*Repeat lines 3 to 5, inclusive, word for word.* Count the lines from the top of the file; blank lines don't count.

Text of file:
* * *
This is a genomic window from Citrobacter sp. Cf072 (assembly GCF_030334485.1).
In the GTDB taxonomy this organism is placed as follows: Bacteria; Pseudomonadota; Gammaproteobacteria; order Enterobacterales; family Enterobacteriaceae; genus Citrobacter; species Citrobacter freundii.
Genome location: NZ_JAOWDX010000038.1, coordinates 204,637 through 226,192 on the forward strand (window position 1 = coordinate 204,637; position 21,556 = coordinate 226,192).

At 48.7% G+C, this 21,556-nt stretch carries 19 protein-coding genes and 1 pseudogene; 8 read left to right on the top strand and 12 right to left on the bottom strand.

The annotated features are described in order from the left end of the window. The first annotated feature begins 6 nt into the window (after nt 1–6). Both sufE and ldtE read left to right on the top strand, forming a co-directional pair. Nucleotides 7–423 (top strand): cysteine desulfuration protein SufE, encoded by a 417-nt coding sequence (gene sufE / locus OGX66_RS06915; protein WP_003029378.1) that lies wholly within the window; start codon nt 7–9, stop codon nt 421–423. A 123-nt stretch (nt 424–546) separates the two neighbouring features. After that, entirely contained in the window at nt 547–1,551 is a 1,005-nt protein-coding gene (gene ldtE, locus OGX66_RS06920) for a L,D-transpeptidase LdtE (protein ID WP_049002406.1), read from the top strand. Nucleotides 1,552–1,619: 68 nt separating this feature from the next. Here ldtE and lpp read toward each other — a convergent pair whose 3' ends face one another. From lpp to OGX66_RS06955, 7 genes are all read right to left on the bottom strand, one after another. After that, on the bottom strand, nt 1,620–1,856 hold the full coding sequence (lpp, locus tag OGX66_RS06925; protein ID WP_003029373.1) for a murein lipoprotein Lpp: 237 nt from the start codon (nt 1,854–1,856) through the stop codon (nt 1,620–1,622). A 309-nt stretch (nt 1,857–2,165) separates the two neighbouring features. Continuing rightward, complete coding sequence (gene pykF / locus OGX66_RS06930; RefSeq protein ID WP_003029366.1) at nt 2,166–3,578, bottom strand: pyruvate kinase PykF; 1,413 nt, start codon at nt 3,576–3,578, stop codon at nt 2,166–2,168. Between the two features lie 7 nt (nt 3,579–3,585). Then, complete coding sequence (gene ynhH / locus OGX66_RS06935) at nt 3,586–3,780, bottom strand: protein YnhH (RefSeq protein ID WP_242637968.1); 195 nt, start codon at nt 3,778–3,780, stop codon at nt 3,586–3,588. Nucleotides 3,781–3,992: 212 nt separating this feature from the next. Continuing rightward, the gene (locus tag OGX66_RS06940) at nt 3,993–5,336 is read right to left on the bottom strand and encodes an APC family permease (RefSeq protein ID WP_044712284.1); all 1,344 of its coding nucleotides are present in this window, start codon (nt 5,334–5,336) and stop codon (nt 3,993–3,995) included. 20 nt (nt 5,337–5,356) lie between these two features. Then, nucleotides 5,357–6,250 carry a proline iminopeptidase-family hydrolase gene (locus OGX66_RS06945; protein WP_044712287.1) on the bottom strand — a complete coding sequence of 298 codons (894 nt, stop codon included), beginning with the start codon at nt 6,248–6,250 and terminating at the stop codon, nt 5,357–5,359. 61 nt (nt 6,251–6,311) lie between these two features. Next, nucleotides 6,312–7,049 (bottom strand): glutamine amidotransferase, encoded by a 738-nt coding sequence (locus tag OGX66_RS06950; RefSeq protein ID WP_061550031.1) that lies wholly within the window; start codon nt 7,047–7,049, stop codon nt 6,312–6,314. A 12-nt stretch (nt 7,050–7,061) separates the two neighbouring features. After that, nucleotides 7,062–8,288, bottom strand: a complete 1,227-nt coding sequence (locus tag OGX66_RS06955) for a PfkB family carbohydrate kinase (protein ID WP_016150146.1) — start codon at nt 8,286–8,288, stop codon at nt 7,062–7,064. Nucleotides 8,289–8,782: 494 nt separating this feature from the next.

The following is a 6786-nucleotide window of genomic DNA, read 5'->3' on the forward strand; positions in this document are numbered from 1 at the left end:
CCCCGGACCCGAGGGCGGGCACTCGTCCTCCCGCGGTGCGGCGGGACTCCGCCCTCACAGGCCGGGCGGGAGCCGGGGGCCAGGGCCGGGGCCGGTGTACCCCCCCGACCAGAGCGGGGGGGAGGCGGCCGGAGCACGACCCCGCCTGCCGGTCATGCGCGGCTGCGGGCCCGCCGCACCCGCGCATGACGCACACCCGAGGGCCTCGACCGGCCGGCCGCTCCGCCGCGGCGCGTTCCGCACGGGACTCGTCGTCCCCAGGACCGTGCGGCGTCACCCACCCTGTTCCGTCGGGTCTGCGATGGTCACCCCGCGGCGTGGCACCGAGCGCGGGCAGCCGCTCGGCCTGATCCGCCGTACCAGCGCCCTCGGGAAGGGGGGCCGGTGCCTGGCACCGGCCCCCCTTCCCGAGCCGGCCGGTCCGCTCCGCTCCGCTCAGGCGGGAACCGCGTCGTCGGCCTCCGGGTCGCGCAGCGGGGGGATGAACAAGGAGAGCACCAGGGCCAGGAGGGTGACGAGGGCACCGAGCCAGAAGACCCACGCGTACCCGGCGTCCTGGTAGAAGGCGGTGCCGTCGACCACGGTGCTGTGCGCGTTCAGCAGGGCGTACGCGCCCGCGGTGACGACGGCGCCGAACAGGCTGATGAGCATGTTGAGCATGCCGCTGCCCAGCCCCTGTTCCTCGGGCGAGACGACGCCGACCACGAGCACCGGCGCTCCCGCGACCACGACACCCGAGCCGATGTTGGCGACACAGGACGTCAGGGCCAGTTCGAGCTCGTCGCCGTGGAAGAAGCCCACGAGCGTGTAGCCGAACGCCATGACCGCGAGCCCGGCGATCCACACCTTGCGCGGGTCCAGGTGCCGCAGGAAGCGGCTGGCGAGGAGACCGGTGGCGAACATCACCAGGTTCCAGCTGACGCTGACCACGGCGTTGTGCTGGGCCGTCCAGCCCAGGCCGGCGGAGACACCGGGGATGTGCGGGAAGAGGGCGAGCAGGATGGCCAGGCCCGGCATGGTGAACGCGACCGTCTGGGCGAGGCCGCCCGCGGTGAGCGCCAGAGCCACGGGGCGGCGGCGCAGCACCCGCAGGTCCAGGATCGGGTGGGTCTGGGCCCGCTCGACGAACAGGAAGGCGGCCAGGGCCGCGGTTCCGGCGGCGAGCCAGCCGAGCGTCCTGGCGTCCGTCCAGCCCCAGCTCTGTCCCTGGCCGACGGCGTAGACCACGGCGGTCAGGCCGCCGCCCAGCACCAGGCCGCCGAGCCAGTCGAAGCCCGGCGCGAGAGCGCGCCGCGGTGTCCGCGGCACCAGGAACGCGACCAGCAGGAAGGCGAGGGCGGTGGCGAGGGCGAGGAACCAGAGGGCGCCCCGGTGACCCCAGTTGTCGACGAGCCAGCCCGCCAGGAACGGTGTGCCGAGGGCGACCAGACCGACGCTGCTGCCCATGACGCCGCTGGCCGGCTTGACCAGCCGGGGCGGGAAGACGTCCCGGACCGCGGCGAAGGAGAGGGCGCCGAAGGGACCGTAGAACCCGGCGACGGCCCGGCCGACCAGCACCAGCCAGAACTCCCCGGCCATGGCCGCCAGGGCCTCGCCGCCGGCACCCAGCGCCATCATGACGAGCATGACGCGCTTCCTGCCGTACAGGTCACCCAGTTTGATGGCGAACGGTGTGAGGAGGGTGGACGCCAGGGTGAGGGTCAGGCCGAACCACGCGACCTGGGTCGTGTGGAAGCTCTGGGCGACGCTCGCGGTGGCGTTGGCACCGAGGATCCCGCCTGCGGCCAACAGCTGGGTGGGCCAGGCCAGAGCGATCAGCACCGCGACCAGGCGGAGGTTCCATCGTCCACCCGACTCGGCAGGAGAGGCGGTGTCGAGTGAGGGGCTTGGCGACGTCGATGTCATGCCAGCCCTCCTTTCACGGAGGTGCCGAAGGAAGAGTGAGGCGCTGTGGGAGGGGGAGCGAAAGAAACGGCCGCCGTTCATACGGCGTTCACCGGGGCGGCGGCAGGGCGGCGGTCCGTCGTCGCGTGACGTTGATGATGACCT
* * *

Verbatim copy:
Genome location: NZ_JAOWDX010000038.1, coordinates 204,637 through 226,192 on the forward strand (window position 1 = coordinate 204,637; position 21,556 = coordinate 226,192).

At 48.7% G+C, this 21,556-nt stretch carries 19 protein-coding genes and 1 pseudogene; 8 read left to right on the top strand and 12 right to left on the bottom strand.

The annotated features are described in order from the left end of the window. The first annotated feature begins 6 nt into the window (after nt 1–6). Both sufE and ldtE read left to right on the top strand, forming a co-directional pair. Nucleotides 7–423 (top strand): cysteine desulfuration protein SufE, encoded by a 417-nt coding sequence (gene sufE / locus OGX66_RS06915; protein WP_003029378.1) that lies wholly within the window; start codon nt 7–9, stop codon nt 421–423. A 123-nt stretch (nt 424–546) separates the two neighbouring features. After that, entirely contained in the window at nt 547–1,551 is a 1,005-nt protein-coding gene (gene ldtE, locus OGX66_RS06920) for a L,D-transpeptidase LdtE (protein ID WP_049002406.1), read from the top strand. Nucleotides 1,552–1,619: 68 nt separating this feature from the next. Here ldtE and lpp read toward each other — a convergent pair whose 3' ends face one another. From lpp to OGX66_RS06955, 7 genes are all read right to left on the bottom strand, one after another. After that, on the bottom strand, nt 1,620–1,856 hold the full coding sequence (lpp, locus tag OGX66_RS06925; protein ID WP_003029373.1) for a murein lipoprotein Lpp: 237 nt from the start codon (nt 1,854–1,856) through the stop codon (nt 1,620–1,622). A 309-nt stretch (nt 1,857–2,165) separates the two neighbouring features. Continuing rightward, complete coding sequence (gene pykF / locus OGX66_RS06930; RefSeq protein ID WP_003029366.1) at nt 2,166–3,578, bottom strand: pyruvate kinase PykF; 1,413 nt, start codon at nt 3,576–3,578, stop codon at nt 2,166–2,168. Between the two features lie 7 nt (nt 3,579–3,585). Then, complete coding sequence (gene ynhH / locus OGX66_RS06935) at nt 3,586–3,780, bottom strand: protein YnhH (RefSeq protein ID WP_242637968.1); 195 nt, start codon at nt 3,778–3,780, stop codon at nt 3,586–3,588. Nucleotides 3,781–3,992: 212 nt separating this feature from the next. Continuing rightward, the gene (locus tag OGX66_RS06940) at nt 3,993–5,336 is read right to left on the bottom strand and encodes an APC family permease (RefSeq protein ID WP_044712284.1); all 1,344 of its coding nucleotides are present in this window, start codon (nt 5,334–5,336) and stop codon (nt 3,993–3,995) included. 20 nt (nt 5,337–5,356) lie between these two features. Then, nucleotides 5,357–6,250 carry a proline iminopeptidase-family hydrolase gene (locus OGX66_RS06945; protein WP_044712287.1) on the bottom strand — a complete coding sequence of 298 codons (894 nt, stop codon included), beginning with the start codon at nt 6,248–6,250 and terminating at the stop codon, nt 5,357–5,359. 61 nt (nt 6,251–6,311) lie between these two features. Next, nucleotides 6,312–7,049 (bottom strand): glutamine amidotransferase, encoded by a 738-nt coding sequence (locus tag OGX66_RS06950; RefSeq protein ID WP_061550031.1) that lies wholly within the window; start codon nt 7,047–7,049, stop codon nt 6,312–6,314. A 12-nt stretch (nt 7,050–7,061) separates the two neighbouring features. After that, nucleotides 7,062–8,288, bottom strand: a complete 1,227-nt coding sequence (locus tag OGX66_RS06955) for a PfkB family carbohydrate kinase (protein ID WP_016150146.1) — start codon at nt 8,286–8,288, stop codon at nt 7,062–7,064. Nucleotides 8,289–8,782: 494 nt separating this feature from the next.